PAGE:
Are we addicted to the concept of addiction?
Neuropsychologist Vaughn Bell thinks so. In a provocative article published Friday in the online magazine Slate, Bell (who also writes the always interesting blog Mindhacks) discusses how the “creeping medicalization of everyday life means that almost any problem of excess can now be portrayed as an individual falling foul of a major mental illness.”
“While drug addiction is a serious concern and a well-researched condition,” writes Bell, “many of the new behavioral addictions lack even the most basic conditions of scientific reliability.”
Bell points to the eagerness with which the media has been labeling Tiger Woods’ extramarital behavior a “sex addiction” and the opening earlier this year of the first clinic (in Washington state) for the treatment of “Internet addiction” as examples of how we apply the concept of addiction “to any behavior that seems troublesome or ill-advised.”
“Despite the scientific implausibility of the same disease — addiction — underlying both damaging heroin use and overenthusiasm for World of Warcraft, the concept has run wild in the popular imagination,” he says. “Our enthusiasm for labeling new forms of addictions seems to have arisen from a perfect storm of pop medicine, pseudo-neuroscience, and misplaced sympathy for the miserable.”
One “vacuous piece of pseudo-neuroscience” that mental health professionals themselves often tout, says Bell, is the idea that addiction can be explained by the actions of the neurotransmitter dopamine.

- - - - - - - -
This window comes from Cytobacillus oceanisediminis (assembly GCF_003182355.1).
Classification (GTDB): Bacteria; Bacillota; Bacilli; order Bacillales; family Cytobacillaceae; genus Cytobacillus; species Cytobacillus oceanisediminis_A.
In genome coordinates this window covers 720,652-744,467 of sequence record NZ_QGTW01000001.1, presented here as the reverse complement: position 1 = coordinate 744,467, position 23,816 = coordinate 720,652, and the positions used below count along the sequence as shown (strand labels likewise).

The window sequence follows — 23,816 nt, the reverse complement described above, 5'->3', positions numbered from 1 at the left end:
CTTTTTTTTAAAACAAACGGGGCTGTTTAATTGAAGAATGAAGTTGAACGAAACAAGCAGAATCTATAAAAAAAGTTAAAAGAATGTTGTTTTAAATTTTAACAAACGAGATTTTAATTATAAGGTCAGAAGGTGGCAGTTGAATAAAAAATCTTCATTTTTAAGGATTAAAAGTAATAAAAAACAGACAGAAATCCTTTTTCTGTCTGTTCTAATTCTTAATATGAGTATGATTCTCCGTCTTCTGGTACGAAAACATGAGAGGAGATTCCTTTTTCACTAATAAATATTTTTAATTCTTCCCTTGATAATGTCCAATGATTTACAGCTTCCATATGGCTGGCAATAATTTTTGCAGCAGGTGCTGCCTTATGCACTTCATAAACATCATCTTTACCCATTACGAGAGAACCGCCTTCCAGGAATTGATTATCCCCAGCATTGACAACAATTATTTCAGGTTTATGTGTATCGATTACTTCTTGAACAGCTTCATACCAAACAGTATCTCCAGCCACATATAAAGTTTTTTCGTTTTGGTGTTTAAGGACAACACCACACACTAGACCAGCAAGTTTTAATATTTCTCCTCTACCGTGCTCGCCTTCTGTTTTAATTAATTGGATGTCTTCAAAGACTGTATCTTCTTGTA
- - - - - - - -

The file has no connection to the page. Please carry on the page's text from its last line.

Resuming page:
“When anyone wants to convince you that something should really count as an addiction, they’ll quote the fact that it ‘raises dopamine levels,’” he writes. But the science is much more complicated than that, as Bell points out:
There’s no direct one-to-one relationship between dopamine and addiction, and knowing that this particular brain chemical is released during an activity predicts nothing about how problematic the activity might be. As the dopamine system starts working when we encounter anything pleasurable, the popular myth would suggest everything we like could be addictive: reading books, scratching an itch, building model steamships out of matchsticks, whatever floats your boat.
In fact, Bell points out, one dopamine-fueled behavior — being a sports fan — can have all the same serious personal and social consequences as being a fan of the World of Warcraft, but it wouldn’t get you admitted into a private clinic for “addiction therapy.”
There are consequences for our addiction to the idea of addiction: People may not be getting the kind of help they really need. Writes Bell:
Currently, we are concerned about young people using the Internet, eating too much, spending irresponsibly, and being promiscuous, and these worries are being expressed in the language of addiction…. For these problems, addiction is little more than a fig leaf for a realistic understanding that would address why people return to unhelpful ways of coping with isolation, stress, and depression. Instead, we prefer to rely on a trite and unhelpful catch-all label that prevents people from getting appropriate help for their difficulties. We need to break the addiction habit, before it breaks us.